ROW OVER LATIN LABELS
‘Quid hoc significat?’ – If you understand the Latin for ‘What does that mean?’ then you’ll have no trouble with a new EC rule on labelling. For the rest of us, the Eurocrats’ directive insisting that all cosmetics and other personal care products must be labelled in the long-dead language will pose something of a problem.
(Daily Mail, page 34, 19 May 1999)
HEALTH WARNING: SOME PRODUCTS CONTAIN LATIN
(The Daily Telegraph, page 1, 19 May 1999)
LABELS IN LATIN ARE ALL GREEK TO ALLERGY SUFFERERS
(Evening Standard, page 19, 18 May 1999)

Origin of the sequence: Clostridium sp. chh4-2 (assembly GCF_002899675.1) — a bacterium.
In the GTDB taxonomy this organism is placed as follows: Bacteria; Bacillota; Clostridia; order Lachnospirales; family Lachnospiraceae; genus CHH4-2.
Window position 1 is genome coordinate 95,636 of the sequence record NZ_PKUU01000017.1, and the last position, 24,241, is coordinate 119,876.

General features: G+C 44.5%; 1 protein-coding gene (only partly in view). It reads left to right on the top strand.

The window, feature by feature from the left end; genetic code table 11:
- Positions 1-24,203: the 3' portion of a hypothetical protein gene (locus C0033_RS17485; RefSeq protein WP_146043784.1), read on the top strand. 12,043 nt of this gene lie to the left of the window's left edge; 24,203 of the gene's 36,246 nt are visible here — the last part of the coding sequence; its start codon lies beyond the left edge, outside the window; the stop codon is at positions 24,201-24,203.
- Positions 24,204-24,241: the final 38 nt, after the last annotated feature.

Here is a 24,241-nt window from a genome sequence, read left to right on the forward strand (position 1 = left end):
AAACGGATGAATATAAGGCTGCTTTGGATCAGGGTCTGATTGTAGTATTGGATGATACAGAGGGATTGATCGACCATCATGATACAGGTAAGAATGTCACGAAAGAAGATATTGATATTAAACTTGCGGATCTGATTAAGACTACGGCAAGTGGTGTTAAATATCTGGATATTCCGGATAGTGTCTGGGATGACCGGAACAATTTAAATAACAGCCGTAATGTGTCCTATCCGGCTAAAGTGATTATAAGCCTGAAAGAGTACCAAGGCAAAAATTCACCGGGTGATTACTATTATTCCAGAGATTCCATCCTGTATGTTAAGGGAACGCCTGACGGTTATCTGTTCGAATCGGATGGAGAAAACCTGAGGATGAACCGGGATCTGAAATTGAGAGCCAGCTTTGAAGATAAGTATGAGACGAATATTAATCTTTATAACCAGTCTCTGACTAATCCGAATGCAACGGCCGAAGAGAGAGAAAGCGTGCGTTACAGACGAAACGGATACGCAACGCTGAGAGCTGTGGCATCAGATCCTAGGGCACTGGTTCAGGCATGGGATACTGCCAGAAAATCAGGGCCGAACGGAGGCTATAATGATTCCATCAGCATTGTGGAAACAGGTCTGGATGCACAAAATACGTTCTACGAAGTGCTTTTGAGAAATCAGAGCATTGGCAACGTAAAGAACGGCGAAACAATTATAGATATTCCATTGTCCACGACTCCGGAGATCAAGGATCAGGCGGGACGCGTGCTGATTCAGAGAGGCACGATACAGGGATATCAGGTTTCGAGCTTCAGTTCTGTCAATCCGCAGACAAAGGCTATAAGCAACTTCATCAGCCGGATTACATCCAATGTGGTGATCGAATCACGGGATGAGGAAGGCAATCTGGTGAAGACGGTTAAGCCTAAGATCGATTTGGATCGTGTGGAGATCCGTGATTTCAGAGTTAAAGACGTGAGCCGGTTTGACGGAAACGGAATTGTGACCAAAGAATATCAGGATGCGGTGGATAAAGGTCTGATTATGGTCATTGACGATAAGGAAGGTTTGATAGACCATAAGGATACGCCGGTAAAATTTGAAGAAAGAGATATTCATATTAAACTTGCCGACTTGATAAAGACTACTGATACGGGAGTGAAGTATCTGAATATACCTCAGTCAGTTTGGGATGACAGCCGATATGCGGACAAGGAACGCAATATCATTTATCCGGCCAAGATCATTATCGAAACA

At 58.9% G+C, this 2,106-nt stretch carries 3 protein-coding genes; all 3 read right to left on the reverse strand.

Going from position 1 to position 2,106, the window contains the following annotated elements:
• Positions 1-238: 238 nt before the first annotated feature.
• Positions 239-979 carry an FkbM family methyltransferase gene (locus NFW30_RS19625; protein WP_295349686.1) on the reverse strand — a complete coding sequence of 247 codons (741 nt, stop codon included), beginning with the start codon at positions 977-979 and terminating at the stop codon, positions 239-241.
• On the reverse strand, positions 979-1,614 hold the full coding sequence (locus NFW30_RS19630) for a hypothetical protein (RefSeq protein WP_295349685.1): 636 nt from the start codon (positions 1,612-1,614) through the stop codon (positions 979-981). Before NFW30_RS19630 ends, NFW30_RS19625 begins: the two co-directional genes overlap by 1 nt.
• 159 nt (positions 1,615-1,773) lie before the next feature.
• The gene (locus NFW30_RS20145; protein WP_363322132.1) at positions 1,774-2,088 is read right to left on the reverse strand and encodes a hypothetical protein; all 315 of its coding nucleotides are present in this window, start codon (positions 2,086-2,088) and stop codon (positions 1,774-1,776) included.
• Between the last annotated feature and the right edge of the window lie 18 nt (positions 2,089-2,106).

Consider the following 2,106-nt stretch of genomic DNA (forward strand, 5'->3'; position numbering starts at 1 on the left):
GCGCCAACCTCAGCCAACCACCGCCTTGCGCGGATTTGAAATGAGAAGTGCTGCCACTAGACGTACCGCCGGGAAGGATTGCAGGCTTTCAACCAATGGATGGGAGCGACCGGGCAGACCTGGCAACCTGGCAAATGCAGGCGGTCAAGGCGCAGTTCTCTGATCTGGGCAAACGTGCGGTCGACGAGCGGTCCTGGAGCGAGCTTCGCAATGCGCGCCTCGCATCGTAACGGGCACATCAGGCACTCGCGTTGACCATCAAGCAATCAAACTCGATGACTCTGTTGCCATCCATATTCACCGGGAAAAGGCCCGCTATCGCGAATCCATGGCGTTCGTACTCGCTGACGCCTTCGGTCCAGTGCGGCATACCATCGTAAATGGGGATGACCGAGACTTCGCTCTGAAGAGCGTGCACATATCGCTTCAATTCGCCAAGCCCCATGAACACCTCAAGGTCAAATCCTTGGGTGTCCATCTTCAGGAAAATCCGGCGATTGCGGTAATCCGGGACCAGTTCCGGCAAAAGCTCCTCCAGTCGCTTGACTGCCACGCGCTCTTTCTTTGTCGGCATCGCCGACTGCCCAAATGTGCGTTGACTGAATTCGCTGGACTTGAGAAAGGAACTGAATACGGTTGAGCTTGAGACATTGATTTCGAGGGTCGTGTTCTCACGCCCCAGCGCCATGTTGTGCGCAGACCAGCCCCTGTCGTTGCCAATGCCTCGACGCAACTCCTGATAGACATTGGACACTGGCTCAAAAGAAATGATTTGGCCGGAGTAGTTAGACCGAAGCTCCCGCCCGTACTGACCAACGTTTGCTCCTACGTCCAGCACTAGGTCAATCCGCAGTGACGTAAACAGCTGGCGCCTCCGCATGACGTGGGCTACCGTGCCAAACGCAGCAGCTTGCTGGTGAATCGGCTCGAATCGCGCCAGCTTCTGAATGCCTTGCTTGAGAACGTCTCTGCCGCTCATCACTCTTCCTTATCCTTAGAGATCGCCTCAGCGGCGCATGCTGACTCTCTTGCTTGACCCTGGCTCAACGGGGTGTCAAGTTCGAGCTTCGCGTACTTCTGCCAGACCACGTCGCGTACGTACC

NUTTY NEW COSMETIC LABELLING LAWS
(Which Magazine, May 1999)
Consumer health groups have railed against an EU cosmetics labelling Directive, claiming it could pose a threat to allergy sufferers. Sections of the press took the opportunity to misrepresent yet another EU policy. Far from being an anti-consumer measure, the whole point of developing internationally recognised terminology is to help consumers recognise ingredients, regardless of where in the EU they have bought a product. Latin will be used in some, but not all, cases but there is absolutely nothing to stop the additional inclusion of English translations, for example if allergenic ingredients such as nut-derivatives are used. Many manufacturers are already doing so.